The Best Special Needs Parenting Advice I Ever Got

Special needs parenting advice: What’s the best you ever got? That’s what I asked readers on Parents’ Facebook page, and a lot of great responses poured in. Amazingly, not one involved vodka! Take a look, then feel free to add your own advice in a comment.

• “Don’t compare yourself to other people. You are the best parent for your child. That’s why they picked you.”—Megan

• “If you don’t fight for your child’s rights, no one else will!”—Jamila

• “I have a little girl with Down syndrome. My mother told me when she was born, ‘Science has shown you what is in Maria’s Petri dish. Now you look to Maria to show you who she is as a person. Let her lead the way.’  Best advice ever. There are too many stereotypes out there to weigh on and hinder children who have a ‘diagnosis.’ I have found that most of the time, these stereotypes simply do not apply.”

• “It’s not really ‘special needs’ as much as it is a special gift. Take time to see and love your special gift.”—Anna

• “Mother really does know best… If you think something is wrong and they are telling you everything is fine, trust your mother’s intuition!”—Cindy

• “I grew up with a brother with autism, and now my daughter who is two has autism. My mother used to always tell us that no matter who you see, everyobody is the same, but the qualities that we have separate us from others and makes us each special in our own way. Thank you, mum, for that life lesson.”—Amanda

• “Celebrate every achievement, be it big or small!”—Rachele

• “Never hold her back. I raise and treat her just like her brother. She may have a rare condition, but the rare condition doesn’t have her or define who she is.”—Alison

• “We are a non-profit started by my son who is a one-handed baseball pitcher for Greenville College. When he was an infant we frantically took him from hand doctor to hand doctor to try to figure out if anything could be done to help him gain a grip and why he was born missing a hand. The last and final doctor was at the Kleinert Hand Clinic in Louisville, KY. We came to terms with the fact that he would be one-handed forever. My husband rapid-fired, ‘How will I teach him to…?’ questions. Dr. Schecker replied, ‘You won’t have to teach him to do anything. He will teach you. He will amaze you. Don’t call attention to his perceived limitations and neither will he.’ SPOT ON!”—NubAbility Athletics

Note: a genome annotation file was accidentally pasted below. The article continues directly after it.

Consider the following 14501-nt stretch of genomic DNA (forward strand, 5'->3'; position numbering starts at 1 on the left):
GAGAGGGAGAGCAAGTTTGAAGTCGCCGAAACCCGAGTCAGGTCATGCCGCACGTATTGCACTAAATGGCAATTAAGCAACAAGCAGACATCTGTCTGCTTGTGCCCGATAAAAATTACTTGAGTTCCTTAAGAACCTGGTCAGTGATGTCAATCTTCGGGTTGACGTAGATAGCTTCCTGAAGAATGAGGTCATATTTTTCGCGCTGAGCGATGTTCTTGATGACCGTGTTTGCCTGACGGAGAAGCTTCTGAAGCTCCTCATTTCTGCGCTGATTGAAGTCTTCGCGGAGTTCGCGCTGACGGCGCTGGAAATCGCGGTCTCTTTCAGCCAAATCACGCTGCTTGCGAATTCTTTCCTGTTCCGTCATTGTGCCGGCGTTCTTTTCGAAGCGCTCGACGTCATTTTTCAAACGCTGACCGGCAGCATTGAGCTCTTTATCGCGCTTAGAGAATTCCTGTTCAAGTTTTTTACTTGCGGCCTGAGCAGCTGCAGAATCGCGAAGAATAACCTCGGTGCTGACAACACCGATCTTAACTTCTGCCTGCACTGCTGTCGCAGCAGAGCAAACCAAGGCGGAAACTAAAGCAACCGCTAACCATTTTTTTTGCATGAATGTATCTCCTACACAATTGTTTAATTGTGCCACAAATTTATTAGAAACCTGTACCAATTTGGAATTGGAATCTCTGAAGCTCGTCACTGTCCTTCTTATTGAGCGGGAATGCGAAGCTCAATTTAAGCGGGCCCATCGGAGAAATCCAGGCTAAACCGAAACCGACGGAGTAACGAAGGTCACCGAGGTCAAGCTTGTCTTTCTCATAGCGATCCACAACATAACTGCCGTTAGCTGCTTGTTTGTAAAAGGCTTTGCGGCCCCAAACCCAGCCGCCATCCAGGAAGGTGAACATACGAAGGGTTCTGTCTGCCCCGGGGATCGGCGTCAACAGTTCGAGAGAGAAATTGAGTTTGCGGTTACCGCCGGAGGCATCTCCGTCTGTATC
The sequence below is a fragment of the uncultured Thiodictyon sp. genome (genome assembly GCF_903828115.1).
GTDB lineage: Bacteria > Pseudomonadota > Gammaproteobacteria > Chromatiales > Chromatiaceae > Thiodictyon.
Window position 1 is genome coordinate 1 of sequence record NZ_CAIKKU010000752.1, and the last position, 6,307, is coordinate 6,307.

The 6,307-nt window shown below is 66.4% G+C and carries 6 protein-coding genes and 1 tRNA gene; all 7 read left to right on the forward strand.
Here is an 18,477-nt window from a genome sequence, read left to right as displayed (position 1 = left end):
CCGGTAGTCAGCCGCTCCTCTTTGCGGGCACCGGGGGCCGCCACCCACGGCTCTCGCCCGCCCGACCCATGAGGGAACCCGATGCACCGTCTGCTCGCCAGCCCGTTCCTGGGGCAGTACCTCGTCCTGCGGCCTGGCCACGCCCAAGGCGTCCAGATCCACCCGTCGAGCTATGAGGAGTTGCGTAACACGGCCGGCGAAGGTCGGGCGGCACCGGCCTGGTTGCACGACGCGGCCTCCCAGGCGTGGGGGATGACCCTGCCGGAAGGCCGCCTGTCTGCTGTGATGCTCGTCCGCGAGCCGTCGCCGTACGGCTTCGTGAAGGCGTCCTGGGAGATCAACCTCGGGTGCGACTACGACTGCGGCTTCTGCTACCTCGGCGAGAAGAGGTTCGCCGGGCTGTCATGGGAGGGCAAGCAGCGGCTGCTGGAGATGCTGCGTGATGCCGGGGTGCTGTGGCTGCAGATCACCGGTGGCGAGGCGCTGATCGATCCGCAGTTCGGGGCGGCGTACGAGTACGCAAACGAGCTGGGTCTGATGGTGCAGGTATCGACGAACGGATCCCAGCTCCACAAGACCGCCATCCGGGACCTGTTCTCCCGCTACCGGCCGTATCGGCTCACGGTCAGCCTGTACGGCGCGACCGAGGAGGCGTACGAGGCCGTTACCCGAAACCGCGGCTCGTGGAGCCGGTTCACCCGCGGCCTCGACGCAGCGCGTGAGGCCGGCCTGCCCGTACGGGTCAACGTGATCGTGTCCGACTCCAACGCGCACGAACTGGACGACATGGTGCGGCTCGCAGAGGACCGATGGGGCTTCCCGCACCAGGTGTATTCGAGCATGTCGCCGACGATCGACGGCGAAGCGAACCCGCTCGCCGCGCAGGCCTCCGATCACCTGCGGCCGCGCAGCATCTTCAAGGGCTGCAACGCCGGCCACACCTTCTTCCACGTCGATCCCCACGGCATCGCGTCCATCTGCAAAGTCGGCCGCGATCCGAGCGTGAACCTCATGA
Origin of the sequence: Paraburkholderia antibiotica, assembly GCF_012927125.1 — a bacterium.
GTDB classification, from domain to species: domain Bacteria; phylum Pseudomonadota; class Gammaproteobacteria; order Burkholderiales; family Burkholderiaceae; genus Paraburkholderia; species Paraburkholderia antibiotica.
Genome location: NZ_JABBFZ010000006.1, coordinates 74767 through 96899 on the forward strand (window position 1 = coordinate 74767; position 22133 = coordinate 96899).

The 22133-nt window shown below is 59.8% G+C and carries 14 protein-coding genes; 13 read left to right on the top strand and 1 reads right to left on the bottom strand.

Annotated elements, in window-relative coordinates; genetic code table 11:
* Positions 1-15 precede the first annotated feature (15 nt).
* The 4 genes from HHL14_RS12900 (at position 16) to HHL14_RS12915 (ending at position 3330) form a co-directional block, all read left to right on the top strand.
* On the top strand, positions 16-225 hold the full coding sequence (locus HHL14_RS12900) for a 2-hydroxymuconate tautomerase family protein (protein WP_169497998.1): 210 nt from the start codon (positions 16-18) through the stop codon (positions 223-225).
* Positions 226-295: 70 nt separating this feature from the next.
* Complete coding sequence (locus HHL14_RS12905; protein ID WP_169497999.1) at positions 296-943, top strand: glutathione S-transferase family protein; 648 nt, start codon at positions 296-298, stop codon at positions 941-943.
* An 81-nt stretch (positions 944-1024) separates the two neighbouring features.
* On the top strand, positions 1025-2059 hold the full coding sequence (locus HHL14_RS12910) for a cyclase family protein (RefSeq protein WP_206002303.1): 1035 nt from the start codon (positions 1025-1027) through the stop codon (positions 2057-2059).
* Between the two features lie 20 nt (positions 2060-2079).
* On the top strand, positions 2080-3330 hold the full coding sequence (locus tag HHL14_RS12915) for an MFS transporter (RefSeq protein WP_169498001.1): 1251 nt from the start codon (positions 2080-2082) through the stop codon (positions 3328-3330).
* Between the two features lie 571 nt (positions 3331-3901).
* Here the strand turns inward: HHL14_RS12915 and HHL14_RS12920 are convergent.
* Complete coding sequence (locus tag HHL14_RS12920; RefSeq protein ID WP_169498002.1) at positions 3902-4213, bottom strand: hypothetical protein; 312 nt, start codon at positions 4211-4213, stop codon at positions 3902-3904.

• “Don’t sweat the small stuff!”—Alyssa

• “They will be as great as your expectations. Adapt for them but don’t treat them any different than your other children. Also, don’t forget your other children and your relationship with your spouse.”—Adara

• “Oh, and be consistent! If you tell them no, then stick with it no matter how big the fit is. Children are very smart!”—Adara

• “My son has Down syndrome. I think the best advice was, have expectations, be realistic, and celebrate the smallest things because they are HUGE accomplishments for him. And to always remember, he is unique, and he will get there, on his own time!”—Amanda

• You are always going to have to be your child’s biggest advocate and teach your child that everyone is different, so we all have to be proud of those differences because that is what makes everyone special!”—Carrie

• “Every child is a blessing. Every child is different.”—Nicol

Go on, share your own advice!

 

From my other blog:

My child with special needs is not a burden to society

A Bill of Rights For Parents Of Kids With Special Needs 

Top 20 reasons moms of kids with special needs ROCK

 

Image of mom and child having fun via Shutterstock

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  1. by Helena

    On June 12, 2012 at 7:37 pm

    The best special needs parenting advice we got was before we knew we were special needs parents: Get them evaluated. The kids will think they’re just playing, and if they qualify, they can get services. I’m so glad we didn’t wait for them to “grow out of it”!

  2. by Jessica

    On June 16, 2012 at 12:00 pm

    The best special needs parenting advice I ever got was from a book. “Motherhood is about raising and celebrating the child you have, not the child you thought you’d have. It’s about understanding he’s exactly the person he’s supposed to be. And, if you’re lucky, he might be the teacher who turns you into the person you’re supposed to be.” ~The Water Giver

  3. by Dianne

    On June 20, 2012 at 6:10 pm

    Stop worrying and enjoy him!